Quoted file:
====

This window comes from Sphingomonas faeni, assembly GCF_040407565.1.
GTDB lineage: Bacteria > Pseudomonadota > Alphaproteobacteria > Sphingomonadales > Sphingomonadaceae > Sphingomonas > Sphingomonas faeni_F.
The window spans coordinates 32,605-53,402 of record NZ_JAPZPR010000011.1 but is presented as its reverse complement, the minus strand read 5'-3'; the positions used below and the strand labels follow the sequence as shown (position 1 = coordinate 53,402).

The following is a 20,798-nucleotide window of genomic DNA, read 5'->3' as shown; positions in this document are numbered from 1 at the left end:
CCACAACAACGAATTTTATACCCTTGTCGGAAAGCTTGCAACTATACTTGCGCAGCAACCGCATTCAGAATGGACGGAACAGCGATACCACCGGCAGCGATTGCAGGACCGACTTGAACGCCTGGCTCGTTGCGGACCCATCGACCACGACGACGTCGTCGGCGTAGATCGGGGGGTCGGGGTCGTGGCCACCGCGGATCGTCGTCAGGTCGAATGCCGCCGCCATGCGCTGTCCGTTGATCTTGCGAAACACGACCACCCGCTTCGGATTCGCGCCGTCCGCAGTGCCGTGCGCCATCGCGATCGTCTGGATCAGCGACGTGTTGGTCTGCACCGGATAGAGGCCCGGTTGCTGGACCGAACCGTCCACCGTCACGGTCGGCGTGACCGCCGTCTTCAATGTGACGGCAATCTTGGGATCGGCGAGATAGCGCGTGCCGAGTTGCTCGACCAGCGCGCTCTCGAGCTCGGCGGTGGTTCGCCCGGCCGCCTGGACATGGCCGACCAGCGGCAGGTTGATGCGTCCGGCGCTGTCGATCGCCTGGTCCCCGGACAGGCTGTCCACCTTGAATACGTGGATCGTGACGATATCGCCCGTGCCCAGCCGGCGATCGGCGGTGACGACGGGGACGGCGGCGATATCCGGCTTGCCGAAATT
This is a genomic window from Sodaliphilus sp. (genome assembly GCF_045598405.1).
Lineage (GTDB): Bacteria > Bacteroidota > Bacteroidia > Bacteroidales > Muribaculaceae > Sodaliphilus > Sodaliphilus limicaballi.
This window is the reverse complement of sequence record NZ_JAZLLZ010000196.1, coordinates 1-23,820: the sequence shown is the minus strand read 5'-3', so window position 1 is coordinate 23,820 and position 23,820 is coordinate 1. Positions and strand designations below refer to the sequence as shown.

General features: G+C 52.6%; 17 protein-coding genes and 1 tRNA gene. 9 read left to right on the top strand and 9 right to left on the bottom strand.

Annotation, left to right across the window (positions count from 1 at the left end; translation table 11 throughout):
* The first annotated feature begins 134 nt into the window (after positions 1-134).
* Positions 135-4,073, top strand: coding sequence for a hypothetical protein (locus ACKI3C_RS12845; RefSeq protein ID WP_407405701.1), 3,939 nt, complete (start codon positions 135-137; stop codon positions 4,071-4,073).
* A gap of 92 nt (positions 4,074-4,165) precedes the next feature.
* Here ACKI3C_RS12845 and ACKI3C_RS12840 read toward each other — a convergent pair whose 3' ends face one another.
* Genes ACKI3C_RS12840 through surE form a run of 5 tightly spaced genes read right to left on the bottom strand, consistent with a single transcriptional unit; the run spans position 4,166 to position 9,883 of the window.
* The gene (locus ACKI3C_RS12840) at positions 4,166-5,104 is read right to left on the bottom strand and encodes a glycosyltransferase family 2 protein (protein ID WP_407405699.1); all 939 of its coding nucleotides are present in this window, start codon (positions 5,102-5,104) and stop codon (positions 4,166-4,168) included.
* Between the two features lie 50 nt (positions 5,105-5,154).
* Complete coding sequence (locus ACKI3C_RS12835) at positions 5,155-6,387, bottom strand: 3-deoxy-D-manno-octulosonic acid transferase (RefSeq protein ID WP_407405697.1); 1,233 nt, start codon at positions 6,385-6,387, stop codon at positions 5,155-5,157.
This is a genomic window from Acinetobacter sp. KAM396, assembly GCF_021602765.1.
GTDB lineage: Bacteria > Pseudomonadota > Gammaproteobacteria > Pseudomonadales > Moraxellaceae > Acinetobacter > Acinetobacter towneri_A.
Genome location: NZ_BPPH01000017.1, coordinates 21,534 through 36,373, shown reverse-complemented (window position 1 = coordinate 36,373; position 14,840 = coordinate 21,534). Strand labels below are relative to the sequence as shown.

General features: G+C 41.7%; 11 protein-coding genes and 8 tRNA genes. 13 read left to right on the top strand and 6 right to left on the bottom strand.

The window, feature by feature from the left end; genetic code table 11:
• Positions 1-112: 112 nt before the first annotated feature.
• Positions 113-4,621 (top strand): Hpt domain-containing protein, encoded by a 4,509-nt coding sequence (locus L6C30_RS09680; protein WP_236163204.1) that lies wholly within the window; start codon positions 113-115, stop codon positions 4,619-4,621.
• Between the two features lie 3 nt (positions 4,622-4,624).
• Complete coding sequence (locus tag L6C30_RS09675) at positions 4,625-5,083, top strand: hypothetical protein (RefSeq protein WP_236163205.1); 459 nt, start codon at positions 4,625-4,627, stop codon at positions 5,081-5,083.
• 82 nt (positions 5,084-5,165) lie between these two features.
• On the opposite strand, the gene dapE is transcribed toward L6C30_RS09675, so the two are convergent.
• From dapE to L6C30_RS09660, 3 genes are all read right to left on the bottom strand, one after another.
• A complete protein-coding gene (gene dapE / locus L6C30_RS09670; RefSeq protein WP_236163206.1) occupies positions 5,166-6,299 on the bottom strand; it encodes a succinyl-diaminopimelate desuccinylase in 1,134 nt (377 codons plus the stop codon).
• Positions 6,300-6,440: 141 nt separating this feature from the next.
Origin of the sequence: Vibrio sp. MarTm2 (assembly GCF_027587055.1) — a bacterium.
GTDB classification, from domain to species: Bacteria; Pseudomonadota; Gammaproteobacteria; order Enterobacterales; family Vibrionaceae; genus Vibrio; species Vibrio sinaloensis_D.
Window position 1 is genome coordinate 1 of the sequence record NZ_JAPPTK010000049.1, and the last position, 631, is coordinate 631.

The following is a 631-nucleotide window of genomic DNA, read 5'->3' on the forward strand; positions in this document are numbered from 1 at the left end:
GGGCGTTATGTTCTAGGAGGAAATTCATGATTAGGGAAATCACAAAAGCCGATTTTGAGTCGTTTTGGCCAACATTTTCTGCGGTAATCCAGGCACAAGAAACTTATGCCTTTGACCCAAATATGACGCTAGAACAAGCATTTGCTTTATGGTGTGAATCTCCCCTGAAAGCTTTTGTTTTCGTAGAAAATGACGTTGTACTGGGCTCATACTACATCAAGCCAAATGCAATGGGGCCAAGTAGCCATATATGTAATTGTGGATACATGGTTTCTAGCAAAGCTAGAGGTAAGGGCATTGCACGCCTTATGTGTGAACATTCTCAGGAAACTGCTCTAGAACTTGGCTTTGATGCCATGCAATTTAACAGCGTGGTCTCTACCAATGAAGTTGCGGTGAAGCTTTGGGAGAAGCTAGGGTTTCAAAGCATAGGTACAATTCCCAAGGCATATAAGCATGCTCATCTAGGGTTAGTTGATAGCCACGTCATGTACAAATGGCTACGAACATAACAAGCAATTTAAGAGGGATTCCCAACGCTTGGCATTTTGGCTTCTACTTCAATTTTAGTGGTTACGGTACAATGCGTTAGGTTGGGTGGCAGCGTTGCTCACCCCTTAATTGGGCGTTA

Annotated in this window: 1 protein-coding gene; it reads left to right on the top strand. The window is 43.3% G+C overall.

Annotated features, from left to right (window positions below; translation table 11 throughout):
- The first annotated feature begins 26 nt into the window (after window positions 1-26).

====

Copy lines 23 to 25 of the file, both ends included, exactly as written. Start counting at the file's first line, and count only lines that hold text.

The window, feature by feature from the left end; genetic code table 11:
• Positions 1-112: 112 nt before the first annotated feature.
• Positions 113-4,621 (top strand): Hpt domain-containing protein, encoded by a 4,509-nt coding sequence (locus L6C30_RS09680; protein WP_236163204.1) that lies wholly within the window; start codon positions 113-115, stop codon positions 4,619-4,621.